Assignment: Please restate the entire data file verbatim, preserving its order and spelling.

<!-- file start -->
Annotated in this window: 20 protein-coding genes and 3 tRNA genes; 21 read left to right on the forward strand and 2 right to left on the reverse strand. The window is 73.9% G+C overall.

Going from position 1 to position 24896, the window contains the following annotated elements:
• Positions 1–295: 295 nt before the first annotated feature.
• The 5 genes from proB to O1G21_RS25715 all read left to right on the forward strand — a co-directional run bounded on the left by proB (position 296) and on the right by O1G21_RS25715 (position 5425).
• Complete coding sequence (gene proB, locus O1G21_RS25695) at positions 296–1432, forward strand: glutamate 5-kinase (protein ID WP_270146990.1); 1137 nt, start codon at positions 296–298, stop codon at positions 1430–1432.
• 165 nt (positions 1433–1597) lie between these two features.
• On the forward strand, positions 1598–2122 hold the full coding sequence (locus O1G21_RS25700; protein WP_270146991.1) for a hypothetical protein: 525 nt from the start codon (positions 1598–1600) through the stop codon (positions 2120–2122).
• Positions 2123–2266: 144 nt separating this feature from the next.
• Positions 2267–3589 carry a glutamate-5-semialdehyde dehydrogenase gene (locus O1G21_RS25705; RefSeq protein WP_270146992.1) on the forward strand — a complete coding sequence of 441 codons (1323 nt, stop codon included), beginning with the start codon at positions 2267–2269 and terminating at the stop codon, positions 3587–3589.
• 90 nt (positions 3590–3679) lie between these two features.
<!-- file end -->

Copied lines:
Annotated in this window: 20 protein-coding genes and 3 tRNA genes; 21 read left to right on the forward strand and 2 right to left on the reverse strand. The window is 73.9% G+C overall.

Going from position 1 to position 24896, the window contains the following annotated elements:
• Positions 1–295: 295 nt before the first annotated feature.
• The 5 genes from proB to O1G21_RS25715 all read left to right on the forward strand — a co-directional run bounded on the left by proB (position 296) and on the right by O1G21_RS25715 (position 5425).
• Complete coding sequence (gene proB, locus O1G21_RS25695) at positions 296–1432, forward strand: glutamate 5-kinase (protein ID WP_270146990.1); 1137 nt, start codon at positions 296–298, stop codon at positions 1430–1432.
• 165 nt (positions 1433–1597) lie between these two features.
• On the forward strand, positions 1598–2122 hold the full coding sequence (locus O1G21_RS25700; protein WP_270146991.1) for a hypothetical protein: 525 nt from the start codon (positions 1598–1600) through the stop codon (positions 2120–2122).
• Positions 2123–2266: 144 nt separating this feature from the next.
• Positions 2267–3589 carry a glutamate-5-semialdehyde dehydrogenase gene (locus O1G21_RS25705; RefSeq protein WP_270146992.1) on the forward strand — a complete coding sequence of 441 codons (1323 nt, stop codon included), beginning with the start codon at positions 2267–2269 and terminating at the stop codon, positions 3587–3589.
• 90 nt (positions 3590–3679) lie between these two features.